Here is an excellent finished graph with explanations along the way!

I had some excellent projects and my enthusiasm was heard by everyone!  All my poor twitter, Instagram and Facebook followers were bombarded with my excitement and exaltation for days!  If you are interested in seeing additional pictures and videos, check out my twitter @CBHSRichMath.  

I will admit that since this was my first time giving the project, I graded a little leniently but plan on being more strict in the future with adjustments.  I will definitely allow for more time to practicing coding freehand.  I already made a revised project outline and rubric with more specific directives.  I will plan 3 days instead of 2.  I will have them practice graphing quadratics once more before the project (we had only done one day prior to the project).  

Since I saw certain quadratic graphing issues after the project, I followed up with this worksheet on graphing.  

The solutions are not exact but I wanted them to practice the actual graphing and finding the vertex or 'Oreo' in the calculator.  This is also why I did not provide tables.  I also frequently have students just 'sketch' what they see on the calculator screen.... regardless of what they have been taught or verbally reminded of.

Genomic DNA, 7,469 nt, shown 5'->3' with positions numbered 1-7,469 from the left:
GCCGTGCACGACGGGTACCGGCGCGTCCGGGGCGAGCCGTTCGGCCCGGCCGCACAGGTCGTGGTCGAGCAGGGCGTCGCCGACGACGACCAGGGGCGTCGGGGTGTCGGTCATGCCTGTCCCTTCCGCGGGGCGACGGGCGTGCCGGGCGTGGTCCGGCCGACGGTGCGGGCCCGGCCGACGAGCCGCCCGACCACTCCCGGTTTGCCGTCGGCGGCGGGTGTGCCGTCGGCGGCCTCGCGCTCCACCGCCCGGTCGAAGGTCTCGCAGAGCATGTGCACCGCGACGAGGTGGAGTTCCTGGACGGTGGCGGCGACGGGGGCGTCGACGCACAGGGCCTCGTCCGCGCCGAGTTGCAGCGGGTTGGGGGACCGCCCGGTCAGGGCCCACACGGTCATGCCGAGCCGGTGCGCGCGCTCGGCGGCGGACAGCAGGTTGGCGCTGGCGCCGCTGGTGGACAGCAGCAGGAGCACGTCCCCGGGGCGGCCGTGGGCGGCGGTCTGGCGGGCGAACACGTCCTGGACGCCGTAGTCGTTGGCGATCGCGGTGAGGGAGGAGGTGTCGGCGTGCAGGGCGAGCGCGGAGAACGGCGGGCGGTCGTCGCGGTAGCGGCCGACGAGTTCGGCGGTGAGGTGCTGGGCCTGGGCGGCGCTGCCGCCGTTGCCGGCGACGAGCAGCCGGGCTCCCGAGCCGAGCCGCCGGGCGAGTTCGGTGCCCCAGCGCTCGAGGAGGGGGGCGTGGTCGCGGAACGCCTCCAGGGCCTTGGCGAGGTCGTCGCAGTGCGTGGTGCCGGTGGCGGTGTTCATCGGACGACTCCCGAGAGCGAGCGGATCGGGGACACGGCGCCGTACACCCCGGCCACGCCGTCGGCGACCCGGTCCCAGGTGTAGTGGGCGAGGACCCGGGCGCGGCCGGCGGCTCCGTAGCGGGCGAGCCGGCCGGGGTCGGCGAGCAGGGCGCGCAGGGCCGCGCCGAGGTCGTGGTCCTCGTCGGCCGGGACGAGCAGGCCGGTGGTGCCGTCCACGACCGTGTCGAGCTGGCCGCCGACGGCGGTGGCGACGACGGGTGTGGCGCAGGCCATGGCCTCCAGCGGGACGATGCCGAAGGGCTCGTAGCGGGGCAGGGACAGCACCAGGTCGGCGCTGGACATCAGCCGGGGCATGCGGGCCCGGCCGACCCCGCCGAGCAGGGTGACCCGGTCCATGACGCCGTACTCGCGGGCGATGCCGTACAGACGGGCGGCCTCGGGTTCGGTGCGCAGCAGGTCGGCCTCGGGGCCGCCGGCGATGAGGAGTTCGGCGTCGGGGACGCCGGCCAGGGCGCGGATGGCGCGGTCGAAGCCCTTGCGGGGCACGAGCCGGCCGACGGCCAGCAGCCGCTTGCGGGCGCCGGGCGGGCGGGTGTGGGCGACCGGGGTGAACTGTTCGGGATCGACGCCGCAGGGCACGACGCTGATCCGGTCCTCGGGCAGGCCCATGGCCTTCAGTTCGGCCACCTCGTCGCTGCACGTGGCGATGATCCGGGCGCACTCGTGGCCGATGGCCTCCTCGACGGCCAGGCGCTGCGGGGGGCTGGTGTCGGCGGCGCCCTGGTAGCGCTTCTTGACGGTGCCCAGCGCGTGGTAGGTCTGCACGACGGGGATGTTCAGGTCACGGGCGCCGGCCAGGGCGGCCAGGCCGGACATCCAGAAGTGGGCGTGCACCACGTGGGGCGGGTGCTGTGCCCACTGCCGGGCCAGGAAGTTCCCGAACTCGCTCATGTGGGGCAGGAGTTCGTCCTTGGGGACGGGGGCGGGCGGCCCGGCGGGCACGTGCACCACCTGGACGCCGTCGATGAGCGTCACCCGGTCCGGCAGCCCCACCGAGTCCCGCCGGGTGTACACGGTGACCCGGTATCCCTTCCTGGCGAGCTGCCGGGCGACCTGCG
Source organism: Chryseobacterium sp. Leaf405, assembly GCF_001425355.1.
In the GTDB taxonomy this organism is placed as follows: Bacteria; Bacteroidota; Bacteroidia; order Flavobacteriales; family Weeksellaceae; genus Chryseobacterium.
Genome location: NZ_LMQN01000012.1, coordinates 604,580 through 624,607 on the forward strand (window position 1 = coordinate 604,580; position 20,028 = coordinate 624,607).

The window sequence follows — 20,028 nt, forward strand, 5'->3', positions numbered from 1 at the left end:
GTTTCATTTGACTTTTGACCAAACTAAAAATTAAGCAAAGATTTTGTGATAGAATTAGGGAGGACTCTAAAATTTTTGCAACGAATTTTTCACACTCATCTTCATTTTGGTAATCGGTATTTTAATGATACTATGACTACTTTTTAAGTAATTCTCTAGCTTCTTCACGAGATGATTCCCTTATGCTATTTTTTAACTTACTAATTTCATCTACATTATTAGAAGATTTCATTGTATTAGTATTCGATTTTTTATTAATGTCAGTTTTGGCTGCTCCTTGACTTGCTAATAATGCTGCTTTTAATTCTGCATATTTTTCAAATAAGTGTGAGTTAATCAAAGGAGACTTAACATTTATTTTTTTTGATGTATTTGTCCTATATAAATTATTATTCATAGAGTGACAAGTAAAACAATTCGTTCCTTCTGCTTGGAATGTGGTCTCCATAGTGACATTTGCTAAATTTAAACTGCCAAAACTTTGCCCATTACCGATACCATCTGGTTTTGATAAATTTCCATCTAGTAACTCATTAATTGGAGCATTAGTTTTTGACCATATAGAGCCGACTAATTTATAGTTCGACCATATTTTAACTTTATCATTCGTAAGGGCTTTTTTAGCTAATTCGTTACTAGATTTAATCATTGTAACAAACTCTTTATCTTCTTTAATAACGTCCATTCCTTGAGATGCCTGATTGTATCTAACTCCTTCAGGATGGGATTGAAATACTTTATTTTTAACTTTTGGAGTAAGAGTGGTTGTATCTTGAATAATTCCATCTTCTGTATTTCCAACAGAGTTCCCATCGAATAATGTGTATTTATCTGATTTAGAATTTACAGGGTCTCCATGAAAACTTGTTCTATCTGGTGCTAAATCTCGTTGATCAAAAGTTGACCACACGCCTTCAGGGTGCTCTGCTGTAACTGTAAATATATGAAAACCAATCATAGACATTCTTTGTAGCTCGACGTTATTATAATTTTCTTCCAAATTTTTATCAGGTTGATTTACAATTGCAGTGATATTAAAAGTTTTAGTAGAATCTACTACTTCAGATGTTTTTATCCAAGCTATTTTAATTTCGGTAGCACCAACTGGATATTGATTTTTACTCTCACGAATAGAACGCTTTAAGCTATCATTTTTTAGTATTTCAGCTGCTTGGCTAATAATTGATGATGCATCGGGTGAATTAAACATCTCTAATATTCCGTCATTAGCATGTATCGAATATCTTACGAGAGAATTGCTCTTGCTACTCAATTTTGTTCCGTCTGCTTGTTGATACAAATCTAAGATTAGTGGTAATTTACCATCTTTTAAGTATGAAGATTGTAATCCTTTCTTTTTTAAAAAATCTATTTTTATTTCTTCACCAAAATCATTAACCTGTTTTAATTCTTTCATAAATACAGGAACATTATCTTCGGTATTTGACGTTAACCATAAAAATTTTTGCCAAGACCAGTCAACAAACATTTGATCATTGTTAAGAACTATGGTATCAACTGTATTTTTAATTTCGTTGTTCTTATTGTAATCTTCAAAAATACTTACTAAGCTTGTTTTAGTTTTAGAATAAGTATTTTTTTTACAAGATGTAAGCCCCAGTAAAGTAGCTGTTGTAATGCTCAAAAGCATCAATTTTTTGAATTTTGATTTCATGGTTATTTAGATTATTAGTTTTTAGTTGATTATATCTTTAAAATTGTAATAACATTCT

I cannot say enough about how computer science has changed my outlook on teaching math.  How critical it is to math and the real life lessons they learned when doing it.  I was asked how this relates to the math class and as I have said before, there is no more important fundamental than the order of operations.  The interviewer (ok, so it was the school newspaper but that sounded fancy!) then asked how this will benefit them in the real world.  We all need to complete steps in order to accomplish tasks.  We all need to be able to troubleshoot jobs and tasks in order to complete them.  We all need to be accurate and precise to do things correctly.  I feel Ozobots in the math classroom help with all these.  I am so excited I was able to work this important life skill into math concepts and reinforce both.

Thank you and if you see any mistakes or have anything to share, please do!